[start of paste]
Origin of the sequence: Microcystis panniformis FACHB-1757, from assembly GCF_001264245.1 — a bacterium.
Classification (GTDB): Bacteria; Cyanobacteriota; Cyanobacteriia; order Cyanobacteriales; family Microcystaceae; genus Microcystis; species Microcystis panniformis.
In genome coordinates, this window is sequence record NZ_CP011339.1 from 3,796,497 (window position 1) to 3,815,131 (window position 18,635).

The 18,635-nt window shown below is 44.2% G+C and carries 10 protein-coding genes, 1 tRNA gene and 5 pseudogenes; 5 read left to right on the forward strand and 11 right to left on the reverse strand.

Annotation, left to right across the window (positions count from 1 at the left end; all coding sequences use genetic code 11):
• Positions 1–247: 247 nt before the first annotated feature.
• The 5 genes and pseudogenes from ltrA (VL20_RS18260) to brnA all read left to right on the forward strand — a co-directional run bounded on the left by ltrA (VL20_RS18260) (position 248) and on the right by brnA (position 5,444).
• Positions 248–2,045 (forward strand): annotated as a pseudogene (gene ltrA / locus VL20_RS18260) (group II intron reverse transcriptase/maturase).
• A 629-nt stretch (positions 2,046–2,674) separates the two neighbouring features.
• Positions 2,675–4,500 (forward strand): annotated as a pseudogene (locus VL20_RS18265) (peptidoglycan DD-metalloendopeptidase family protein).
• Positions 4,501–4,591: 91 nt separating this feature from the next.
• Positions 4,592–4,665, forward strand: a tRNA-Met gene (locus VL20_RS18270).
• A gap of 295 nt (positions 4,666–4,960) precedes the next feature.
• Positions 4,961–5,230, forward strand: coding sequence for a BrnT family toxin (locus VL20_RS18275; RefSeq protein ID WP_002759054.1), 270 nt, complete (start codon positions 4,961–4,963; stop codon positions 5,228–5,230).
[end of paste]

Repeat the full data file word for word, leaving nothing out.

Origin of the sequence: Microcystis panniformis FACHB-1757, from assembly GCF_001264245.1 — a bacterium.
Classification (GTDB): Bacteria; Cyanobacteriota; Cyanobacteriia; order Cyanobacteriales; family Microcystaceae; genus Microcystis; species Microcystis panniformis.
In genome coordinates, this window is sequence record NZ_CP011339.1 from 3,796,497 (window position 1) to 3,815,131 (window position 18,635).

The 18,635-nt window shown below is 44.2% G+C and carries 10 protein-coding genes, 1 tRNA gene and 5 pseudogenes; 5 read left to right on the forward strand and 11 right to left on the reverse strand.

Annotation, left to right across the window (positions count from 1 at the left end; all coding sequences use genetic code 11):
• Positions 1–247: 247 nt before the first annotated feature.
• The 5 genes and pseudogenes from ltrA (VL20_RS18260) to brnA all read left to right on the forward strand — a co-directional run bounded on the left by ltrA (VL20_RS18260) (position 248) and on the right by brnA (position 5,444).
• Positions 248–2,045 (forward strand): annotated as a pseudogene (gene ltrA / locus VL20_RS18260) (group II intron reverse transcriptase/maturase).
• A 629-nt stretch (positions 2,046–2,674) separates the two neighbouring features.
• Positions 2,675–4,500 (forward strand): annotated as a pseudogene (locus VL20_RS18265) (peptidoglycan DD-metalloendopeptidase family protein).
• Positions 4,501–4,591: 91 nt separating this feature from the next.
• Positions 4,592–4,665, forward strand: a tRNA-Met gene (locus VL20_RS18270).
• A gap of 295 nt (positions 4,666–4,960) precedes the next feature.
• Positions 4,961–5,230, forward strand: coding sequence for a BrnT family toxin (locus VL20_RS18275; RefSeq protein ID WP_002759054.1), 270 nt, complete (start codon positions 4,961–4,963; stop codon positions 5,228–5,230).